The Significance of Arabic Language in the Life of the Muslim

The Significance of Arabic Language in the Life of the Muslim"Indeed, We have sent the Qur'an down in Arabic so that you might understand" (Qur'an, 12:2).

Introduction

This article compares between the impact of English Language on any non-English, whose medium of instruction was English at school, and the significance of Arabic Language on any Muslim, who reads the Qur’an very often. The impact of English Language is discussed in Part 1, whereby the significance of Arabic Language is discussed in Part 2. Part 3 presents the main discussion and comparison, followed by conclusion.

Feel free to pen down your thoughts and reactions in the comments area. Here we go with Part 1.

Part 1: The Impact of English Language on the Life of Any Non-English Native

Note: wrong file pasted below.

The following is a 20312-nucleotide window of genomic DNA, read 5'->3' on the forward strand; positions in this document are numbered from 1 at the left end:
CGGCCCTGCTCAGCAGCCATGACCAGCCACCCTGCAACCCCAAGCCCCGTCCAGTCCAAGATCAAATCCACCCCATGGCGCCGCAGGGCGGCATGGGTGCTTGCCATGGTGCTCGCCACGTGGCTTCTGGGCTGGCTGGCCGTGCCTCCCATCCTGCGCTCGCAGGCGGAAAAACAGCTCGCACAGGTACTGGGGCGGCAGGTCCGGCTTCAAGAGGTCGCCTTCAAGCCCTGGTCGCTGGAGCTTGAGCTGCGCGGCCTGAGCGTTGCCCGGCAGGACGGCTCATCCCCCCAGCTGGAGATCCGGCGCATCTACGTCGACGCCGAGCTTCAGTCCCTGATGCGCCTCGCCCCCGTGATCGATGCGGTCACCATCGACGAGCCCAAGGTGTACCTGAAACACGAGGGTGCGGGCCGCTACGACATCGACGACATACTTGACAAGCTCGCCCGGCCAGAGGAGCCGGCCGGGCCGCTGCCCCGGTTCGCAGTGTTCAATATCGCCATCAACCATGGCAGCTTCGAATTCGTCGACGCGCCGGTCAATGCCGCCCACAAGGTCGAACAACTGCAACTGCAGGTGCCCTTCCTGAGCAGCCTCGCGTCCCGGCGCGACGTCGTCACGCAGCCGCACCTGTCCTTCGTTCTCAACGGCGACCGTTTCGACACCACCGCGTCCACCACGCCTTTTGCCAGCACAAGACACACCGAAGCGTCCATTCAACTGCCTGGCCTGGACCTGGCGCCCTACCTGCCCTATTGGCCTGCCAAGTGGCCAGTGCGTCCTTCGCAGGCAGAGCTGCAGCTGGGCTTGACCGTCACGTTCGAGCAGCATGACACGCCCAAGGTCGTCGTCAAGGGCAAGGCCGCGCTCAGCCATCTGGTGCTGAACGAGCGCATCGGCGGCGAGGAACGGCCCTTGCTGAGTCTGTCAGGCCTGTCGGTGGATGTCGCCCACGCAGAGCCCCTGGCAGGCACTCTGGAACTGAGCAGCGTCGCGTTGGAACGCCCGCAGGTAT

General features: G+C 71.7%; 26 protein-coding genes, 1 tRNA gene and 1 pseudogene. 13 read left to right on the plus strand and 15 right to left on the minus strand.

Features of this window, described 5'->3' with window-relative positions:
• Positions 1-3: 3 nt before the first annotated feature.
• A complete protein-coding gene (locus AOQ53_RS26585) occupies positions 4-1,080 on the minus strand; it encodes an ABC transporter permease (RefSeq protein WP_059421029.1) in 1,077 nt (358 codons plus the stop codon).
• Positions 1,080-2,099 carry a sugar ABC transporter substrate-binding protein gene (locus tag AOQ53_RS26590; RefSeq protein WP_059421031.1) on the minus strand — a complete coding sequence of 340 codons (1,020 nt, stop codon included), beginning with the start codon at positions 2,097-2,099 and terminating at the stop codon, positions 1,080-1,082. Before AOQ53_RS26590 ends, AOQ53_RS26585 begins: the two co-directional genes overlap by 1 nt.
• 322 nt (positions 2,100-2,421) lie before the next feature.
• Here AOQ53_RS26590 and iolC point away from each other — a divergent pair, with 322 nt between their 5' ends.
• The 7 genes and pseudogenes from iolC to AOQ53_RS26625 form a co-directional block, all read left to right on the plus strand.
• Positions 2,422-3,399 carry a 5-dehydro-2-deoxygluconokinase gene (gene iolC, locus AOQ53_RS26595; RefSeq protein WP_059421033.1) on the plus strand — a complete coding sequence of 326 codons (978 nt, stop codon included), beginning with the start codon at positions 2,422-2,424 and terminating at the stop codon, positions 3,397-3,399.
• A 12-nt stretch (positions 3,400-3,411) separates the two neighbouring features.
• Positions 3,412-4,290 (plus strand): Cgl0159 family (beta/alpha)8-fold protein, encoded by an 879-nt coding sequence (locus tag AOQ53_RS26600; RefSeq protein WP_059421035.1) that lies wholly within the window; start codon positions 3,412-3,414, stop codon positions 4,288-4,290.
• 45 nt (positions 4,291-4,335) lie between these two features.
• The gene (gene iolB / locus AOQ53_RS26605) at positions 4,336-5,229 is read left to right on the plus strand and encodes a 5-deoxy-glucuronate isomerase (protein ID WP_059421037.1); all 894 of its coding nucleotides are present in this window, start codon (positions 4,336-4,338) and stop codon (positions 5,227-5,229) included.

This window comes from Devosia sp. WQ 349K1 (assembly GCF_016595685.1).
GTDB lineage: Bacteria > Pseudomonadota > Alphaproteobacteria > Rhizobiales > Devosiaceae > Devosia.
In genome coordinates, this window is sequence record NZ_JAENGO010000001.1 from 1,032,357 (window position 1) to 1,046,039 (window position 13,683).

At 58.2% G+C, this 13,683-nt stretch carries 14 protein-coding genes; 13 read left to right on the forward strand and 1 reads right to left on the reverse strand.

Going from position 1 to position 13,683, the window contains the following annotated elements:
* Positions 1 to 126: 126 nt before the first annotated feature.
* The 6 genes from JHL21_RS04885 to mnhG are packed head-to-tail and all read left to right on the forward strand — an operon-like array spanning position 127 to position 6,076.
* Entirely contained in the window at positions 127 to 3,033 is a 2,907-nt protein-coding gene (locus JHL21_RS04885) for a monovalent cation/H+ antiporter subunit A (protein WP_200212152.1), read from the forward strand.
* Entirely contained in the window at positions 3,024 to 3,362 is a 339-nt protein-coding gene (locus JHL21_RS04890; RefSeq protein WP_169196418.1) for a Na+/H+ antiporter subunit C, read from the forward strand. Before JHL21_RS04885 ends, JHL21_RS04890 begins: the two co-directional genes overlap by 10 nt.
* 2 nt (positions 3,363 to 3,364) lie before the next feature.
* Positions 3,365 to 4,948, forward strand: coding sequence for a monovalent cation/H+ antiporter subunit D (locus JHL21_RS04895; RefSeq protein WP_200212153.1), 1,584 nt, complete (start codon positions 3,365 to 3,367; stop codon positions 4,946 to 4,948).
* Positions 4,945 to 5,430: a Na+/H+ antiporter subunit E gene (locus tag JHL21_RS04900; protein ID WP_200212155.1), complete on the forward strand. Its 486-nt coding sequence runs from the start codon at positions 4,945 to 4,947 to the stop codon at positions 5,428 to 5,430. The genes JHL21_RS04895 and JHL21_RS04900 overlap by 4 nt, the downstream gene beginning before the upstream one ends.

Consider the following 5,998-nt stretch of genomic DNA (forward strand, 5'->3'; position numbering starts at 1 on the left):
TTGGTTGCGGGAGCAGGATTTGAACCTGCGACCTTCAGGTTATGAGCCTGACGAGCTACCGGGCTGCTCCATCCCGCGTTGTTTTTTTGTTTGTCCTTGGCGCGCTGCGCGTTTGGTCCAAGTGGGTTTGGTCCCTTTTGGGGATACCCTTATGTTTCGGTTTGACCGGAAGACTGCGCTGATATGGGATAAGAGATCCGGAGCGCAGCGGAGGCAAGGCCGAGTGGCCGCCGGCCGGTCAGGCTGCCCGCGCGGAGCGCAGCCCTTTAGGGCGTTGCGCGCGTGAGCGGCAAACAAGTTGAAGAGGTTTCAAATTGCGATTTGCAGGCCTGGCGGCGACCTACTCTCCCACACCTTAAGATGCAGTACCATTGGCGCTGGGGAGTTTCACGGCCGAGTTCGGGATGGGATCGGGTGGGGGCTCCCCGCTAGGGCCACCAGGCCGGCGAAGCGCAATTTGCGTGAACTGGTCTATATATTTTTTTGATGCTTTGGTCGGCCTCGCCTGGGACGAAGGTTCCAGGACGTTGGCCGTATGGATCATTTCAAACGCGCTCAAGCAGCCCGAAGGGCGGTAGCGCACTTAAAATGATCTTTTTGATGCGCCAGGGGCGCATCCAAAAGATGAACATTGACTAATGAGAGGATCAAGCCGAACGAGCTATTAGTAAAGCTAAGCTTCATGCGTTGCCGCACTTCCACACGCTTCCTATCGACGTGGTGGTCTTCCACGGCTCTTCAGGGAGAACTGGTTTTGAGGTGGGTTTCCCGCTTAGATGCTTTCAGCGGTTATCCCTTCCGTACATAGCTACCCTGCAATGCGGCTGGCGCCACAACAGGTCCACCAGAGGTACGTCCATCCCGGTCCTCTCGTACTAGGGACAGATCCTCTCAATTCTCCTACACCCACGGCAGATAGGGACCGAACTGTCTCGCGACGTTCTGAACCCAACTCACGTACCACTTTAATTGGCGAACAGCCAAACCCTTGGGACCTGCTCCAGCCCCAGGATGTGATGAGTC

1. Let us assume that English Language was your medium of instruction when you were in school.
  2. That means, by this age, as you read this, you are likely fond of the language.
  3. It also means you read stuffs in English, perhaps, more than in any other language.
  4. You also watch English movies.
  5. Perhaps, you listen to English music.
  6. You also have some English and ‘Englished’ men, whom you admire. These can be anything from scholars, businessmen to celebrities.
  7. It also means you are more comfortable travelling to English native and British colonized lands (English-speaking countries).
  8. Then, you are probably grateful that you know English Language (considering the dominance of English in the world today).
  9. In some circumstances, you take the pride and feel privileged (if not blessed) for knowing English Language.
  10. Often times, English words do slip into your conversations when you speak your native language (or your second and third languages).
  11. You are more comfortable with English language at the expense of your native language (unless you have mastered your native language, too, at school).